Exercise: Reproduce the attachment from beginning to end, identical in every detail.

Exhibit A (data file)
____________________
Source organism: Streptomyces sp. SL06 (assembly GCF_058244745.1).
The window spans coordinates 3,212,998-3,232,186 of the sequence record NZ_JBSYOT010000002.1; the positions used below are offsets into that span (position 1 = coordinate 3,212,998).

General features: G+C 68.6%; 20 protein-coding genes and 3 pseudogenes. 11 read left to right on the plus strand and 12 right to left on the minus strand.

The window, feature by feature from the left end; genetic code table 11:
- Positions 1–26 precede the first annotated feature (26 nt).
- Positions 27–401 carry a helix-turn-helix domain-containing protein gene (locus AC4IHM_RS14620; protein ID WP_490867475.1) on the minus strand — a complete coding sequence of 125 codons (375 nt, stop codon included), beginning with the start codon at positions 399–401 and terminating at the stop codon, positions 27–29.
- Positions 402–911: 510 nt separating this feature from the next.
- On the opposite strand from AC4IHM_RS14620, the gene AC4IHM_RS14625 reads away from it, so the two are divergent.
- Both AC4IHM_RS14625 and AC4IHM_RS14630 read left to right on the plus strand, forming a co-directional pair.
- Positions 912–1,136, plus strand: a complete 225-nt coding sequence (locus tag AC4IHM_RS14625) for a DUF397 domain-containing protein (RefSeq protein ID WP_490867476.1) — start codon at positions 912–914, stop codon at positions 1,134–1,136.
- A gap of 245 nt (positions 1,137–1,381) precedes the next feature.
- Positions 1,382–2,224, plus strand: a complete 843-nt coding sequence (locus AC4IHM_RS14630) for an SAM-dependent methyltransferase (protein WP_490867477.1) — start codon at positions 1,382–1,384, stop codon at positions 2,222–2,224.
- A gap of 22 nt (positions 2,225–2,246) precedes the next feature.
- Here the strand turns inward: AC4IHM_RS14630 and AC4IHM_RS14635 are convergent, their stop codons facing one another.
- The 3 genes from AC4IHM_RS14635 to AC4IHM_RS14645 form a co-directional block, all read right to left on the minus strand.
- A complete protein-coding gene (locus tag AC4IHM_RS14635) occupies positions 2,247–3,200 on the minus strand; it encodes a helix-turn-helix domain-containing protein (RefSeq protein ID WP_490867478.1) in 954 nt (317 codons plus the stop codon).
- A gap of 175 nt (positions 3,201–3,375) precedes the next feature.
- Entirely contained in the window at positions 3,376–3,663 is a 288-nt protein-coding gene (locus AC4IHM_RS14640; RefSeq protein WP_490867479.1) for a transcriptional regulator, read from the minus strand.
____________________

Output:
Source organism: Streptomyces sp. SL06 (assembly GCF_058244745.1).
The window spans coordinates 3,212,998-3,232,186 of the sequence record NZ_JBSYOT010000002.1; the positions used below are offsets into that span (position 1 = coordinate 3,212,998).

General features: G+C 68.6%; 20 protein-coding genes and 3 pseudogenes. 11 read left to right on the plus strand and 12 right to left on the minus strand.

The window, feature by feature from the left end; genetic code table 11:
- Positions 1–26 precede the first annotated feature (26 nt).
- Positions 27–401 carry a helix-turn-helix domain-containing protein gene (locus AC4IHM_RS14620; protein ID WP_490867475.1) on the minus strand — a complete coding sequence of 125 codons (375 nt, stop codon included), beginning with the start codon at positions 399–401 and terminating at the stop codon, positions 27–29.
- Positions 402–911: 510 nt separating this feature from the next.
- On the opposite strand from AC4IHM_RS14620, the gene AC4IHM_RS14625 reads away from it, so the two are divergent.
- Both AC4IHM_RS14625 and AC4IHM_RS14630 read left to right on the plus strand, forming a co-directional pair.
- Positions 912–1,136, plus strand: a complete 225-nt coding sequence (locus tag AC4IHM_RS14625) for a DUF397 domain-containing protein (RefSeq protein ID WP_490867476.1) — start codon at positions 912–914, stop codon at positions 1,134–1,136.
- A gap of 245 nt (positions 1,137–1,381) precedes the next feature.
- Positions 1,382–2,224, plus strand: a complete 843-nt coding sequence (locus AC4IHM_RS14630) for an SAM-dependent methyltransferase (protein WP_490867477.1) — start codon at positions 1,382–1,384, stop codon at positions 2,222–2,224.
- A gap of 22 nt (positions 2,225–2,246) precedes the next feature.
- Here the strand turns inward: AC4IHM_RS14630 and AC4IHM_RS14635 are convergent, their stop codons facing one another.
- The 3 genes from AC4IHM_RS14635 to AC4IHM_RS14645 form a co-directional block, all read right to left on the minus strand.
- A complete protein-coding gene (locus tag AC4IHM_RS14635) occupies positions 2,247–3,200 on the minus strand; it encodes a helix-turn-helix domain-containing protein (RefSeq protein ID WP_490867478.1) in 954 nt (317 codons plus the stop codon).
- A gap of 175 nt (positions 3,201–3,375) precedes the next feature.
- Entirely contained in the window at positions 3,376–3,663 is a 288-nt protein-coding gene (locus AC4IHM_RS14640; RefSeq protein WP_490867479.1) for a transcriptional regulator, read from the minus strand.